When Sanila Danuwar, 27, first received the temporary shelter built by Habitat for Humanity in late May 2015, it was a simple structure made of corrugated tin sheets, wires and rods. When a Habitat for Humanity team visited Sanila and her family a week later, the shelter had been upgraded with ‘walls’ made of tin sheets and bamboo salvaged from the family’s earthquake-affected house. Inside their shelter, Sanila, her husband and their three-year-old daughter are protected from the rain.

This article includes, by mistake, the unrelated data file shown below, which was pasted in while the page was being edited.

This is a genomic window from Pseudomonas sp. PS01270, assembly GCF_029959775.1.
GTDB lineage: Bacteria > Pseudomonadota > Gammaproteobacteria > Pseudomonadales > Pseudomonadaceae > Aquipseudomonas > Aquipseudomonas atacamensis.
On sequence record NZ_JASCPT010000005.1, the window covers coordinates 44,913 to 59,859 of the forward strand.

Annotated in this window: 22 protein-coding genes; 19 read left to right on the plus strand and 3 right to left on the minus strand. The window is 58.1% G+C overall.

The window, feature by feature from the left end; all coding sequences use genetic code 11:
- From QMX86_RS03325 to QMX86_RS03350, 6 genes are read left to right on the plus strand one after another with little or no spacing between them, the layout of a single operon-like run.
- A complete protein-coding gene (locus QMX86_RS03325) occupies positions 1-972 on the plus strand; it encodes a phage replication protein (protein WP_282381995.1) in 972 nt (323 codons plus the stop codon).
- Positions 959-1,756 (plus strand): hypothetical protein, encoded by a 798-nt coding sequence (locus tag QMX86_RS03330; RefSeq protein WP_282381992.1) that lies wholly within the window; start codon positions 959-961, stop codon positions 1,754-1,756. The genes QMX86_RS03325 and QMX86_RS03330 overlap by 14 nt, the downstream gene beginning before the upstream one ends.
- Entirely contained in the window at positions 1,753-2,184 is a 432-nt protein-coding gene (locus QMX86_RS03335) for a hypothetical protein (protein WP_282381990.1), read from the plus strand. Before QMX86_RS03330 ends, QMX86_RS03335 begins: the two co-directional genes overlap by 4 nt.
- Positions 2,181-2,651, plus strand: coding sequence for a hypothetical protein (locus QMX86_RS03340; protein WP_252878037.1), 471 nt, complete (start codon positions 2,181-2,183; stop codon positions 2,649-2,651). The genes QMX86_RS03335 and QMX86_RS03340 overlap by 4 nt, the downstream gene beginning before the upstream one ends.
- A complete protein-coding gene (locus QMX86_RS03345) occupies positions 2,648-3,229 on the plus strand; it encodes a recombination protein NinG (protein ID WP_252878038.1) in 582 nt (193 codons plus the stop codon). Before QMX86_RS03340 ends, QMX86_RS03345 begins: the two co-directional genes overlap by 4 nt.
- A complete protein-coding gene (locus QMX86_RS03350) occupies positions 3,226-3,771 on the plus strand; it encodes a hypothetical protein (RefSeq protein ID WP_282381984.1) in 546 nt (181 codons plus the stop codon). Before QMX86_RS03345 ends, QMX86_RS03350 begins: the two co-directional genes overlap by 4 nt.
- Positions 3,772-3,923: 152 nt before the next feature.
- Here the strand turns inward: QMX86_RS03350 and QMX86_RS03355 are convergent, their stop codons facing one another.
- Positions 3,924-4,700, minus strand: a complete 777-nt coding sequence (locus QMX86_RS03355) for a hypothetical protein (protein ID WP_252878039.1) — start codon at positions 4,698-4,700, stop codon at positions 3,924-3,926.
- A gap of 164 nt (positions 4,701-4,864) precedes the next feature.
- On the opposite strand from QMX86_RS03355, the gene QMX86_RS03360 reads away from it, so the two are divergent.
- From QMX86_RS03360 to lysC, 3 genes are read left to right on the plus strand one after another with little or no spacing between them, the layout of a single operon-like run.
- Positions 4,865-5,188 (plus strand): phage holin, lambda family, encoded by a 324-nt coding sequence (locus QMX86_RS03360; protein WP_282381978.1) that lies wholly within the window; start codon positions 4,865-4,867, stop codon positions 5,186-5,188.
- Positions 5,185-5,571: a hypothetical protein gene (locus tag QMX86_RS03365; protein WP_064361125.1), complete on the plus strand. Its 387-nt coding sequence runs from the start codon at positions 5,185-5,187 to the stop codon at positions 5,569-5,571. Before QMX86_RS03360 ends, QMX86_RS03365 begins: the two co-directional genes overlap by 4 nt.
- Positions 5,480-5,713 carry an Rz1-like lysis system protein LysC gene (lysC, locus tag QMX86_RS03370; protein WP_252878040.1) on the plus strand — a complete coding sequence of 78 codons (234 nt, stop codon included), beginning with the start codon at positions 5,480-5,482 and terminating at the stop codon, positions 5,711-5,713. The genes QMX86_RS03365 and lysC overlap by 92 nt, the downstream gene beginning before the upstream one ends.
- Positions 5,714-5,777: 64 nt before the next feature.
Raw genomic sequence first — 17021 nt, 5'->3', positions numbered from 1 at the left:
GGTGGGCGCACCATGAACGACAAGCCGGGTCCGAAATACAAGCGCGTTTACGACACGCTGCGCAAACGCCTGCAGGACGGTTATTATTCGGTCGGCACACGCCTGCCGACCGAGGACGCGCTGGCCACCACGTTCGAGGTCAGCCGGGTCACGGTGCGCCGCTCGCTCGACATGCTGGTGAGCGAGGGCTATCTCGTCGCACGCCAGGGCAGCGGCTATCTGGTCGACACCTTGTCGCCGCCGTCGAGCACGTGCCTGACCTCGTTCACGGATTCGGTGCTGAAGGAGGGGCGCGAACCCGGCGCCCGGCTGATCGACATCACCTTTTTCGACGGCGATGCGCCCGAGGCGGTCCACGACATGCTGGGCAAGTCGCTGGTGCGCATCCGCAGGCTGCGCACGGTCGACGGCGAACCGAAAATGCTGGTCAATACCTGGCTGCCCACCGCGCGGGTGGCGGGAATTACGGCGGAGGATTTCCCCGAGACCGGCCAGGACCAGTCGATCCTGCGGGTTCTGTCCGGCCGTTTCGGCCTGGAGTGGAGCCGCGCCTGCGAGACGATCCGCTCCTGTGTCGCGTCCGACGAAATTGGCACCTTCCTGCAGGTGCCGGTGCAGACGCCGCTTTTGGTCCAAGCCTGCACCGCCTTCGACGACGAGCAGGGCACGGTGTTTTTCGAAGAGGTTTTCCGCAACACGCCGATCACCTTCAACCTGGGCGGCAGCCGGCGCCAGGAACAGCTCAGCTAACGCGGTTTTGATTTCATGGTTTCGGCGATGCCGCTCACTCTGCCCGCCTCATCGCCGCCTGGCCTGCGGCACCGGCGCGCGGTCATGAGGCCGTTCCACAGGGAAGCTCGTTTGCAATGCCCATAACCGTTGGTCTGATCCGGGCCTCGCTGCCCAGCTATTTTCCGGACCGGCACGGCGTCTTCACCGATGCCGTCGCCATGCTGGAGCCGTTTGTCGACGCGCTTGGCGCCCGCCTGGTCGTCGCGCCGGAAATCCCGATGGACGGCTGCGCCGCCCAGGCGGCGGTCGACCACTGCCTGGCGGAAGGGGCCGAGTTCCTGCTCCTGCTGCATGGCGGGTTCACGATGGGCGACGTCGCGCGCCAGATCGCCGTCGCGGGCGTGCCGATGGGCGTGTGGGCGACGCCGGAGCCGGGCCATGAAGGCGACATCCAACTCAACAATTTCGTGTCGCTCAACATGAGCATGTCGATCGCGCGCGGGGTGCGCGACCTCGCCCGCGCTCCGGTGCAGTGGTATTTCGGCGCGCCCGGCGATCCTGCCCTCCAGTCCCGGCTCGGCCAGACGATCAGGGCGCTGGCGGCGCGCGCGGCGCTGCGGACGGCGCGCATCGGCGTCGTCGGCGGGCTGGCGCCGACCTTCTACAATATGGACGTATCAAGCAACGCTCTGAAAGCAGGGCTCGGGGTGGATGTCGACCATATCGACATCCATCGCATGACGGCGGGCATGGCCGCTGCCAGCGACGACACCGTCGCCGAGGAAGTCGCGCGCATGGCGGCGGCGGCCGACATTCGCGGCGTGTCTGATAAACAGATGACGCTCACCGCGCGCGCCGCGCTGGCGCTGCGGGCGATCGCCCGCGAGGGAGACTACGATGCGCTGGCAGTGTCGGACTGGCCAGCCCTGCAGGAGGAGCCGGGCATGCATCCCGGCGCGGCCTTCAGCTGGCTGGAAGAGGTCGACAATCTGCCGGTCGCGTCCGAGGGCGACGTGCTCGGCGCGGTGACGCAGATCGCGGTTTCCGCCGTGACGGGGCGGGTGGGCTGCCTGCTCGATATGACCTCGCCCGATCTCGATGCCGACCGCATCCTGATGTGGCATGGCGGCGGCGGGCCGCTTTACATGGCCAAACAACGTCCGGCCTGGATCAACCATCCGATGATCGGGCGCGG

Sanila’s father-in-law had been sleeping out in the open after the April 25 earthquake, and he fell ill following a strong storm which later hit Pipaltar village, Kavrepalanchok district. A few days after Sanila’s family received the temporary shelter, her father-in-law died in hospital, having been diagnosed with severe pneumonia.
Although she feels sad over the death of her father-in-law, Sanila is thankful for the shelter. Compared to when she was living in a tent, she is able to sleep better now, in a bed with a mosquito net. She has resumed working in the field, harvesting her tomatoes. “Now I am not worried that a strong wind might blow my home away,” she said. Sanila and her family can focus on eventually building a permanent home.